JobOn’s video interface for job applicants to record answers to a set of interview questions. Prospective employers can visit the site and view clips and then contact applicants. (Courtesy of JobOn)

The adage goes that you only have one chance to make that crticial first impression — unless, of course, you just delete it and start again.

Leesburg-based JobOn has made that prospect a reality by introducing video to the application process for jobs in industries where employers often experience high turnover, such as retail, hospitality and restaurants.

“These type of employers are always collecting applications,” said chief executive Jody Presti. “Typically the hiring process takes a week or 10 days, and we’re literally condensing it down to a day or a even a few hours.”

The issue is particularly poignant at this time of year.

Black Friday sales this past weekend marked the informal start of the holiday shopping season, a one-month buying binge that triggers a temporary hiring boom as stores bulk up on staff to handle the crowds.

JobOn allows prospective hires to self-record answers to a set of standard interview questions. Employers then log onto a Web site to view the clips and contact select applicants for in-person interviews. Local branches of Quiznos, Subway, Clarks shoes and Radio Shack already use the Web site, he said.

Dan Ryan, a staffing management expert at the Society of Human Resource Management, said video résumés have not been widely adopted by employers because they don’t exactly replicate the in-person experience.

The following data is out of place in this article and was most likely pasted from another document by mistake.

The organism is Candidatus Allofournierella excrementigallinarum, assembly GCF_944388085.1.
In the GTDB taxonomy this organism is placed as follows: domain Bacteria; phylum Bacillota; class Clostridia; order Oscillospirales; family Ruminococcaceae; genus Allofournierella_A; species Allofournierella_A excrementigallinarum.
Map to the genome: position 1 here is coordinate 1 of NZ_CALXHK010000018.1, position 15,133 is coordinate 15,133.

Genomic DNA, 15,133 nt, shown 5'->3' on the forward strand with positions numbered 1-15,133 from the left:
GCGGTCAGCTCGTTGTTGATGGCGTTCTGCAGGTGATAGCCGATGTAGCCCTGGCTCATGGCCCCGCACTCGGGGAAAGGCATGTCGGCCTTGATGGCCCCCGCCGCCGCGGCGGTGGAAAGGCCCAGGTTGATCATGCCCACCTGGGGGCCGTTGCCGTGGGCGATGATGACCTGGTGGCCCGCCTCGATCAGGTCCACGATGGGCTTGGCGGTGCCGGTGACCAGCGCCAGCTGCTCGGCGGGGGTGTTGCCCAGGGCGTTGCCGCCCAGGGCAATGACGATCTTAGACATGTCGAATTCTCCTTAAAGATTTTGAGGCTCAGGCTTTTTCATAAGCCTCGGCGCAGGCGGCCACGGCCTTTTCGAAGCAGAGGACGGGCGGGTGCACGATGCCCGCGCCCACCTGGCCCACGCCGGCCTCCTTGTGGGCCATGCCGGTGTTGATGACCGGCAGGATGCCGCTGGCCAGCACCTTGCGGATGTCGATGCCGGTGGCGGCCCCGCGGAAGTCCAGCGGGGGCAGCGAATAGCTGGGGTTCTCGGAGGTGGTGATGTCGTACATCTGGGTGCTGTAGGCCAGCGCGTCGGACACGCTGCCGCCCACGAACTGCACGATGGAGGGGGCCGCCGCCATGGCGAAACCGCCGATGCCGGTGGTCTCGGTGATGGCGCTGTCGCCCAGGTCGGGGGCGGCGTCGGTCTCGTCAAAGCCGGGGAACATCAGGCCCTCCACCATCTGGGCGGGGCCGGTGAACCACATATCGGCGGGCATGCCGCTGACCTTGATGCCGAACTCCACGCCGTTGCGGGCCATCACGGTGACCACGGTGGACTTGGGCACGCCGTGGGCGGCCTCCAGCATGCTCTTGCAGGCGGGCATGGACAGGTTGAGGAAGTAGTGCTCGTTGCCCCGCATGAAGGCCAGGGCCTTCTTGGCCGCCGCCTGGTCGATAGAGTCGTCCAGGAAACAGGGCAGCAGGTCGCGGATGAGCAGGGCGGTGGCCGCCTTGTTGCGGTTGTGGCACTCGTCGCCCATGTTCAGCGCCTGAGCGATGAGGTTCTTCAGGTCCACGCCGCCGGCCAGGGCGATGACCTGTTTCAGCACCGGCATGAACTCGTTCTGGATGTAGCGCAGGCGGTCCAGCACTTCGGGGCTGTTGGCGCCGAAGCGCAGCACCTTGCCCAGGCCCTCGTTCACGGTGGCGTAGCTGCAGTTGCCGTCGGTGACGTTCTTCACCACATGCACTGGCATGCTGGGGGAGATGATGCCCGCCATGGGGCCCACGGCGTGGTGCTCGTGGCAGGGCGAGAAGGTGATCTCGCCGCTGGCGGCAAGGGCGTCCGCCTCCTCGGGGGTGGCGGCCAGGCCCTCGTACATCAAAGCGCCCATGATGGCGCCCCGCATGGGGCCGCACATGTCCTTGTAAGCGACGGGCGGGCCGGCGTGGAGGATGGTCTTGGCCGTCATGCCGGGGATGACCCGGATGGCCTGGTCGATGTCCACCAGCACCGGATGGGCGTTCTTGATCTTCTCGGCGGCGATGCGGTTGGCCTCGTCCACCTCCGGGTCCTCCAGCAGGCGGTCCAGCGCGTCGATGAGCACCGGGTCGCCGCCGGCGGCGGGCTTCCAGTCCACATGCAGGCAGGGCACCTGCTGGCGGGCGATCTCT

“I understand there might be some efficiency in them doing that, but I think there are things that are lost in only getting responses to a [single] set of questions,” said Ryan, who runs a Nashville-based executive search firm.

“Seeing and being able to respond to a question, both for the interviewer and the interviewee, gives a much better opportunity to see how someone will answer and how they’ll react if there’s a follow up,” he said.

While video has its limitations, Presti said many of the jobs posted on his site don’t require an advanced skill set so much as a pleasant demeanor, and at this time of year, a high tolerance for the less-than-rational shopper.

“I think you can get a lot from seeing just how people respond to questions and how they carry themselves,” Presti said. “And a lot of industries where customer service is important, that’s paramount. So it at least moves the ball forward.”

Vi Productions, also based in Leesburg, integrates video into the application process, but targets a higher income bracket. Many of the prospective hires that come to the firm’s studio for a consultation and on-camera interview are highly educated and boast management experience. They then tuck the three to five minute video in with their resume and cover letter.

It’s a business that chief executive Anthony Cornecelli first conceived in 1995, shortly after he graduated from college. But the technology wasn’t there to make the idea feasible, he said.

Video has in fact been made more pervasive because of advancements in technology. Most laptops, smartphones and tablets today come equipped with a camera and video software. High-speed Internet has reduced upload times to mere seconds.

But there’s a cultural component as well. More than 48 hours of content is posted on video sharing Web site YouTube every minute. Many of those videos feature people merely talking, singing or horsing around on camera.

“We’ve come into this virtual world. There is no Facebook without pictures,” Cornecelli said. “Everything is virtual and I said, ‘I’m going to do this again and what we’re going to do is we’re going to concentrate on the first interview’.”